Daniel J. Barufaldi v. City of Dover

NOTICE: This opinion is subject to motions for rehearing under Rule 22 as well as formal revision before publication in the New Hampshire Reports. Readers are requested to notify the Reporter, Supreme Court of New Hampshire, One Charles Doe Drive, Concord, New Hampshire 03301, of any editorial errors in order that corrections may be made before the opinion goes to press. Errors may be reported by email at the following address: reporter@courts.state.nh.us. Opinions are available on the Internet by 9:00 a.m. on the morning of their release. The direct address of the court’s home page is: https://www.courts.nh.gov/our-courts/supreme-court THE SUPREME COURT OF NEW HAMPSHIRE ___________________________ Strafford No. 2021-0244 DANIEL J. BARUFALDI v. CITY OF DOVER Argued: January 11, 2022 Opinion Issued: September 9, 2022 Douglas, Leonard & Garvey, P.C., of Concord (Benjamin T. King on the brief and orally), for the plaintiff. Joshua M. Wyatt, city attorney, and Jennifer Perez, deputy city attorney, of Dover (Joshua M. Wyatt and Jennifer Perez on the brief, and Joshua M. Wyatt orally), for the defendant. HANTZ MARCONI, J. The plaintiff, Daniel J. Barufaldi, appeals a decision of the Superior Court (Howard, J.) dismissing his complaint against the defendant, the City of Dover. The plaintiff asserts that the trial court erred in concluding that: (1) declaratory judgment was not an available theory of relief; and (2) the plaintiff was required to exhaust his administrative remedies prior to filing suit. We affirm. I The following facts are derived from the plaintiff’s complaint and accompanying documentation and are assumed to be true for the purposes of this appeal. See Beane v. Dana S. Beane & Co., 160 N.H. 708, 711 (2010). The plaintiff was first hired as the Director of Economic Development for the Dover Business and Industry Development Authority (DBIDA) for a fixed term from March 2009 through February 2012. As a condition of his employment with DBIDA, the plaintiff was required to waive participation in the New Hampshire Retirement System (NHRS). After his initial term of employment expired in 2012, the plaintiff was reappointed for one-year extensions until 2017. In 2017, the City created a new Director of Economic Development position and appointed the plaintiff to the position. Prior to executing a new employment agreement, the plaintiff asked the Dover City Manager if he would now be eligible to participate in the NHRS. The Dover City Manager informed the plaintiff that he was not eligible for enrollment in the NHRS because his employment contract was for “a fixed time period.” Around March 2020, the plaintiff contacted the NHRS to inquire about his eligibility for enrollment. In July 2020, the NHRS notified the City that it was obligated to enroll the plaintiff in the NHRS. The City subsequently enrolled the plaintiff in the NHRS prospectively. Thereafter, the plaintiff submitted a “request for cost calculation to purchase service credit” because of “employer enrollment oversight.” (Capitalization omitted.) The NHRS administratively reviewed the request and determined, pursuant to RSA 100-A:3, VI(d)(1), that the plaintiff was partially at fault for …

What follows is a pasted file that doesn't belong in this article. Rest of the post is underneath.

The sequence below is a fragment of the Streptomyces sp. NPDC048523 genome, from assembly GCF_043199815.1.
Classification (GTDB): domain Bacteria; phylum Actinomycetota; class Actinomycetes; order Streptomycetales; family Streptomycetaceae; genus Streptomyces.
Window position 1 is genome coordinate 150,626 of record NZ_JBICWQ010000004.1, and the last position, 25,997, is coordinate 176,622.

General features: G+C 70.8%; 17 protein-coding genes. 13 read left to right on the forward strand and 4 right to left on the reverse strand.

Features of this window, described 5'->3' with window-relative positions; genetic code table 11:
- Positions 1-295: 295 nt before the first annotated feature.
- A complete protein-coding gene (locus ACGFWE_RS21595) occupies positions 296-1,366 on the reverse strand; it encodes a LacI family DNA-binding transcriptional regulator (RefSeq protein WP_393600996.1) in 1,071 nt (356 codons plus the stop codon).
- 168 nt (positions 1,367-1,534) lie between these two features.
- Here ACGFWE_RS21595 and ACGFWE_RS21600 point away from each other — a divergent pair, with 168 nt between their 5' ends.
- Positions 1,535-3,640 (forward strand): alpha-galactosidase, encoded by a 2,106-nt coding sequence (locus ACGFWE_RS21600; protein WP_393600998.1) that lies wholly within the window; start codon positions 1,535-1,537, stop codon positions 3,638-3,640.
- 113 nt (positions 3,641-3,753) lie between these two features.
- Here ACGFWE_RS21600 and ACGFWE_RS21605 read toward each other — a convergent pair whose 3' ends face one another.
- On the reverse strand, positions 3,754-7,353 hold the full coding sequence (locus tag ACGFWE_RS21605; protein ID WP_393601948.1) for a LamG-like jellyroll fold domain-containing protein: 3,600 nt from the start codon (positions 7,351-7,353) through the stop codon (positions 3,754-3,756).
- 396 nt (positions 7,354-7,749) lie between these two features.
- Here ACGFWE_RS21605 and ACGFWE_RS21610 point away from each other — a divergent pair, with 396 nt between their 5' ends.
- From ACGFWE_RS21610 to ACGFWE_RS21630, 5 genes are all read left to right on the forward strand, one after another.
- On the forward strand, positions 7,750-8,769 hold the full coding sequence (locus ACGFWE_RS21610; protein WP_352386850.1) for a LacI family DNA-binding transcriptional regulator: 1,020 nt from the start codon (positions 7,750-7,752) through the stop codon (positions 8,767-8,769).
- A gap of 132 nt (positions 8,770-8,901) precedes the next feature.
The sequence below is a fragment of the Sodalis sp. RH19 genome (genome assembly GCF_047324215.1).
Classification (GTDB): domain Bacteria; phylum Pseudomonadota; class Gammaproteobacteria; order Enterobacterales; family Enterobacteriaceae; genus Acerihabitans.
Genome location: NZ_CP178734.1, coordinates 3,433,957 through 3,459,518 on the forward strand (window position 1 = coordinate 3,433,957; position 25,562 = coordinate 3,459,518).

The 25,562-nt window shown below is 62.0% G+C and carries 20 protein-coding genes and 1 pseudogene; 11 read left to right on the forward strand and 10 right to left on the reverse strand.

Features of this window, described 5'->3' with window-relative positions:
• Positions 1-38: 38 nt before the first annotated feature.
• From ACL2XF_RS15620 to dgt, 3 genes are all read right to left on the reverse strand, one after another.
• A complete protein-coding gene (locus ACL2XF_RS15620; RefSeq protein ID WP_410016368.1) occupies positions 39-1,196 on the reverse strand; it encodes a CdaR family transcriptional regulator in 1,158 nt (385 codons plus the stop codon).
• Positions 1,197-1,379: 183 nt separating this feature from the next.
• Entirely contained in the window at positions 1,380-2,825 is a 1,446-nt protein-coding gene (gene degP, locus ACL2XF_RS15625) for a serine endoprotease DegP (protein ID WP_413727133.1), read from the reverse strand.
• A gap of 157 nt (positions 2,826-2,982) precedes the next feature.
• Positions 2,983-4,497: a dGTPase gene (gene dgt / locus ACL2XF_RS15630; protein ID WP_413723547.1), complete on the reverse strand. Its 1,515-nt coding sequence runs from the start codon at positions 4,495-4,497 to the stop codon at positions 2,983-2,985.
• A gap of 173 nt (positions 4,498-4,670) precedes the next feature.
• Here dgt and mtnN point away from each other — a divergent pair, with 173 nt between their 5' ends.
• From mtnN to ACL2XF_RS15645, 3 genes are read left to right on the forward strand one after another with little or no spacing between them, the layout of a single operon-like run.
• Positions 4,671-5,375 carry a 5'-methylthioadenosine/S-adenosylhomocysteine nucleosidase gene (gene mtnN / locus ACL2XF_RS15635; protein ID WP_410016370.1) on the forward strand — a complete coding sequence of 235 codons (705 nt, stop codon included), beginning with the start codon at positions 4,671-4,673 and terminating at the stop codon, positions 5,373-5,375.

Original document
Source: All recent Immigration Decisions In All the U.S. Courts of Appeals